With Gasol as its hub, the Grizzlies have had the second-best defense in the NBA this season. But, on Saturday night against the Celtics, with Gasol sitting out his first game with an aggravated abdominal tear, the Grizzlies gave up 106 points on 51% shooting to the Boston Celtics, a team with a 22nd-ranked offense playing without three rotation players (Rajon Rondo, Kevin Garnett, and Courtney Lee).
Last night in Washington, the Grizzlies gave up 107 points on 50% shooting to a 28th-ranked offensive team playing without four — count 'em! — four of its top six scorers (Bradley Beal, Nene, Martell Webster, Trevor Ariza).
But the other two did enough. John Wall went supernova, scoring 47 points on 13-22 shooting (including 19-24 from the line) in probably the most dynamic performance from an opposing player this season. He scored on Mike Conley, on Tony Allen, on Jerryd Bayless. But, as good as Wall was, the X-factor for the Wizards may have been center Emeka Okafor, who scored 21 points on 9-15 shooting in Gasol's absence. Twice in the final two minutes the Grizzlies cut the Wizards lead to four and both times it was Okafor who answered, first by overpowering Ed Davis on the left block to draw a foul and then by hitting an open free-throw line jumper.
It was a listless loss, the team's fourth in a row on the road, and it kept the Grizzlies from capitalizing on a rare loss by the Denver Nuggets, whose winning streak was snapped in New Orleans. (The Nuggets were also playing without their best player, Ty Lawson.)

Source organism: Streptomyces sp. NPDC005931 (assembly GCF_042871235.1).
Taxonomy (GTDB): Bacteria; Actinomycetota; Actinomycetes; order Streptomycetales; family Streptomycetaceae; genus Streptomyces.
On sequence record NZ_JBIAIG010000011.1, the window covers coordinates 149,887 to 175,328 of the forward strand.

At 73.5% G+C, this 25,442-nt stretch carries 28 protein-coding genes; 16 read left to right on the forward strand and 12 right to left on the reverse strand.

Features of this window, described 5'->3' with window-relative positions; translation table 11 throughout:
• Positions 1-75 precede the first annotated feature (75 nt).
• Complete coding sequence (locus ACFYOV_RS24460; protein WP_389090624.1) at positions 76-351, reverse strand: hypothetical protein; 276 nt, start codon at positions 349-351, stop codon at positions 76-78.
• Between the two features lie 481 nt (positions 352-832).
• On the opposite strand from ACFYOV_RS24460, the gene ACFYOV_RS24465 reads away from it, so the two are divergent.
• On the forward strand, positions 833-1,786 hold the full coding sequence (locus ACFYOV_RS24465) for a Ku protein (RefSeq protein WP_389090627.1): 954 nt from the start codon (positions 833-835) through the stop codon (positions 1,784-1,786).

It leaves the Grizzlies a game behind both the Nuggets and the Los Angeles Clippers with 12 games to go. That's a tight race, but the confluence of having the toughest remaining schedule of the three and being without their best player for what I'm assuming will be at least a couple of weeks has the team trending strongly toward that fifth seed.
If there's a choice between fighting for seeding and maximizing Gasol's health for the post-season, however, then I think sitting Gasol is the right — if perhaps unavoidable — decision.
There were other trends or counter-trends from last night's game worth exploring — Zach Randolph's limitations, Mike Conley's increasing confidence, Jerryd Bayless' high-volume shot-taking, Quincy Pondexter's three-point shooting, Tayshaun Prince's versatility, and the mystery of what to expect and how to use Darrell Arthur and Ed Davis come playoff time. But I'll have to table that for now. I'll try to get into some of those issues before tomorrow night's game in New York.